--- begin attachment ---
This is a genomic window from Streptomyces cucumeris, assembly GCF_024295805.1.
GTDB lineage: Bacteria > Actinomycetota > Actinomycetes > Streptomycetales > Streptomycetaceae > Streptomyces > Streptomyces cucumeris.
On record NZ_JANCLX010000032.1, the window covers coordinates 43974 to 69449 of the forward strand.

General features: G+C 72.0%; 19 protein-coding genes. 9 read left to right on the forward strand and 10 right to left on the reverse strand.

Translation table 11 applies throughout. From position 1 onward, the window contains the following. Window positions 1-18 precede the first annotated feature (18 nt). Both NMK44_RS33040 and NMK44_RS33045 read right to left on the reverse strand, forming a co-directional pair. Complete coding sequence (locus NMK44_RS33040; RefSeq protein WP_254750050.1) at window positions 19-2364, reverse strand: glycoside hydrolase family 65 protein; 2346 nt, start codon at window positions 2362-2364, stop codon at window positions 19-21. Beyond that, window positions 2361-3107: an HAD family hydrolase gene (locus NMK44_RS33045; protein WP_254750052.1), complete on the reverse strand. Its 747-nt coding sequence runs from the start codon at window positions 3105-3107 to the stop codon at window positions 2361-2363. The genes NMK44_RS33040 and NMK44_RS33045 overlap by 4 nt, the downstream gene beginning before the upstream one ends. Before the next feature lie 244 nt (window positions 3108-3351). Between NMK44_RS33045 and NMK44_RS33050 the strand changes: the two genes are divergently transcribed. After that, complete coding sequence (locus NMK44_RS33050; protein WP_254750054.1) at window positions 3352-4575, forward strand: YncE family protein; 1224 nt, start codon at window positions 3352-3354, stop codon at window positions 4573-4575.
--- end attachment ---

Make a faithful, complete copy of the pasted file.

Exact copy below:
This is a genomic window from Streptomyces cucumeris, assembly GCF_024295805.1.
GTDB lineage: Bacteria > Actinomycetota > Actinomycetes > Streptomycetales > Streptomycetaceae > Streptomyces > Streptomyces cucumeris.
On record NZ_JANCLX010000032.1, the window covers coordinates 43974 to 69449 of the forward strand.

General features: G+C 72.0%; 19 protein-coding genes. 9 read left to right on the forward strand and 10 right to left on the reverse strand.

Translation table 11 applies throughout. From position 1 onward, the window contains the following. Window positions 1-18 precede the first annotated feature (18 nt). Both NMK44_RS33040 and NMK44_RS33045 read right to left on the reverse strand, forming a co-directional pair. Complete coding sequence (locus NMK44_RS33040; RefSeq protein WP_254750050.1) at window positions 19-2364, reverse strand: glycoside hydrolase family 65 protein; 2346 nt, start codon at window positions 2362-2364, stop codon at window positions 19-21. Beyond that, window positions 2361-3107: an HAD family hydrolase gene (locus NMK44_RS33045; protein WP_254750052.1), complete on the reverse strand. Its 747-nt coding sequence runs from the start codon at window positions 3105-3107 to the stop codon at window positions 2361-2363. The genes NMK44_RS33040 and NMK44_RS33045 overlap by 4 nt, the downstream gene beginning before the upstream one ends. Before the next feature lie 244 nt (window positions 3108-3351). Between NMK44_RS33045 and NMK44_RS33050 the strand changes: the two genes are divergently transcribed. After that, complete coding sequence (locus NMK44_RS33050; protein WP_254750054.1) at window positions 3352-4575, forward strand: YncE family protein; 1224 nt, start codon at window positions 3352-3354, stop codon at window positions 4573-4575.